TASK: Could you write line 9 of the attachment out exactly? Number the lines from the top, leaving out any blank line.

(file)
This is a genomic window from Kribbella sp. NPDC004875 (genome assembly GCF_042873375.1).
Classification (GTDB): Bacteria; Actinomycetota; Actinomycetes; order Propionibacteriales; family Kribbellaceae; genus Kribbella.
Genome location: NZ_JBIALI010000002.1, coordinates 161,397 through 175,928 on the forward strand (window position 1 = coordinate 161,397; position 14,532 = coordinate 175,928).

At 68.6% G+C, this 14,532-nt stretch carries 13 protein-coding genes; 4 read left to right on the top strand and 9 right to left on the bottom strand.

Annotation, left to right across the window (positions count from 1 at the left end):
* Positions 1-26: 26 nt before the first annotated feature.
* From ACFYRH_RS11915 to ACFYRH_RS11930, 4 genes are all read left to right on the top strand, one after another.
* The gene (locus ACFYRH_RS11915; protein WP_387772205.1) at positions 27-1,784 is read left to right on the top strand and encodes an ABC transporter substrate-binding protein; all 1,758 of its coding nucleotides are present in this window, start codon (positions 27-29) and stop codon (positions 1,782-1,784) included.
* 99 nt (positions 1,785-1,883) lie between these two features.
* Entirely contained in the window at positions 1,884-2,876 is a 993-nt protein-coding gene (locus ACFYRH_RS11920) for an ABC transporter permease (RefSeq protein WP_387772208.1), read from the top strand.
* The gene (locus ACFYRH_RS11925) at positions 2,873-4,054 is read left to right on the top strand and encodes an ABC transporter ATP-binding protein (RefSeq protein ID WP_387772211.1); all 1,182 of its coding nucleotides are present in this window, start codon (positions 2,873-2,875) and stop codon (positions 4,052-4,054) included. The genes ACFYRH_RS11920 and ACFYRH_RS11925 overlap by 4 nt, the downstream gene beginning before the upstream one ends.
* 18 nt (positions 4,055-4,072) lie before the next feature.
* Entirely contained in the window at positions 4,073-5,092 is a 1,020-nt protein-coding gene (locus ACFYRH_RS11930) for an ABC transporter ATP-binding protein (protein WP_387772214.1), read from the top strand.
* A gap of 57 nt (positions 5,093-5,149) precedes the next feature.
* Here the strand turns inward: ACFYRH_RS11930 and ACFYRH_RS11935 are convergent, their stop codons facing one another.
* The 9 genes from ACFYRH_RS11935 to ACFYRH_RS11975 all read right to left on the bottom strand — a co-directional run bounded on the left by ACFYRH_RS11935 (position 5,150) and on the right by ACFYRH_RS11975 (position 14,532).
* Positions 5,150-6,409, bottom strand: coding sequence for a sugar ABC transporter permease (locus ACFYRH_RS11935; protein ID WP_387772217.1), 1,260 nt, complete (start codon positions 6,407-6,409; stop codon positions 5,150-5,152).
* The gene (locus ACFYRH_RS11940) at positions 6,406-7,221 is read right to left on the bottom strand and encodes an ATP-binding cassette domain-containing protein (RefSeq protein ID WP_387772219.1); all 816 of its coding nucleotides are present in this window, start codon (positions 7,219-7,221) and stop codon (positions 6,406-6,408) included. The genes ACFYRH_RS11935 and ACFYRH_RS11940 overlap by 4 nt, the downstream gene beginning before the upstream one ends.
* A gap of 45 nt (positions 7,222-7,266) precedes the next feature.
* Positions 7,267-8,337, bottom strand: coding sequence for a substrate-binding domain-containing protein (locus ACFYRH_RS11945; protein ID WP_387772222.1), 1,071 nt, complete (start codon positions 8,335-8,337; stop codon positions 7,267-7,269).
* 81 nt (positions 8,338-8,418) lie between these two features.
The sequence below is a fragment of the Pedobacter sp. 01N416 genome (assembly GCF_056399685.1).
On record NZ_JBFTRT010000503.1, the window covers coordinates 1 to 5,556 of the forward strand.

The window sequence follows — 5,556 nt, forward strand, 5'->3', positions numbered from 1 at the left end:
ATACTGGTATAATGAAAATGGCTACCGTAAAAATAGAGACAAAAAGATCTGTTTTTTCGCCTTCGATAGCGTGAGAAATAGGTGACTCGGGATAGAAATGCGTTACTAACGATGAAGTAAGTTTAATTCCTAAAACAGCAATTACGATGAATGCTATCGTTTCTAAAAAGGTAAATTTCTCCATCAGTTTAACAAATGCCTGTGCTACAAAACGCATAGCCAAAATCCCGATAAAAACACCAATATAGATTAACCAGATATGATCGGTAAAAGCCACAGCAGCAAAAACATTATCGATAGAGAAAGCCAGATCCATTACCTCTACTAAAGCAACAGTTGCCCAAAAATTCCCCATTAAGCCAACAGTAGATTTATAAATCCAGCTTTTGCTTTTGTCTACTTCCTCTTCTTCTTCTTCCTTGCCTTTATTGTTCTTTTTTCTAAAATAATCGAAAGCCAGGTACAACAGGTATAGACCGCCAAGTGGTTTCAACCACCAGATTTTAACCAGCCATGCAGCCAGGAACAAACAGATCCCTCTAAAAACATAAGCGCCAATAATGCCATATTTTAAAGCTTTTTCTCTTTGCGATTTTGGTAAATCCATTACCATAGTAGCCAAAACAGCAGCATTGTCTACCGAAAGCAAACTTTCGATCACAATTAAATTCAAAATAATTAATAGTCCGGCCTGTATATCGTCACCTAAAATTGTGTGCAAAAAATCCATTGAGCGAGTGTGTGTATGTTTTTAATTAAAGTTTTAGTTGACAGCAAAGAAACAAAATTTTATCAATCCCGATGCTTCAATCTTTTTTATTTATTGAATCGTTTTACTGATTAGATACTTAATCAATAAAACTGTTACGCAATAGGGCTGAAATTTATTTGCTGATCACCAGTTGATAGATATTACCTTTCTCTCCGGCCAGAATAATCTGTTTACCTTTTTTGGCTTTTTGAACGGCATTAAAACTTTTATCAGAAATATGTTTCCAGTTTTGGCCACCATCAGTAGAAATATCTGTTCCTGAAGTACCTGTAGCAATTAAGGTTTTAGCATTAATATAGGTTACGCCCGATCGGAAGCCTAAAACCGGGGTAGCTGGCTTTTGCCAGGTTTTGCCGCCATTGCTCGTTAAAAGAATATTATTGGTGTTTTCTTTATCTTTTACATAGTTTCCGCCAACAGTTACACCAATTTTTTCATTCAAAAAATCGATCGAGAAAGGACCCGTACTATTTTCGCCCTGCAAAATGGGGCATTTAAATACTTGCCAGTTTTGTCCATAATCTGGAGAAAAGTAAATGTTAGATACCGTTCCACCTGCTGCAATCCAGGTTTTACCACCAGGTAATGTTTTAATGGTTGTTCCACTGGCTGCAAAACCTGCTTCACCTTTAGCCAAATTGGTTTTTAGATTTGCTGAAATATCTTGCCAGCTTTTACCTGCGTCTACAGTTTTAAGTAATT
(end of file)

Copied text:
* 99 nt (positions 1,785-1,883) lie between these two features.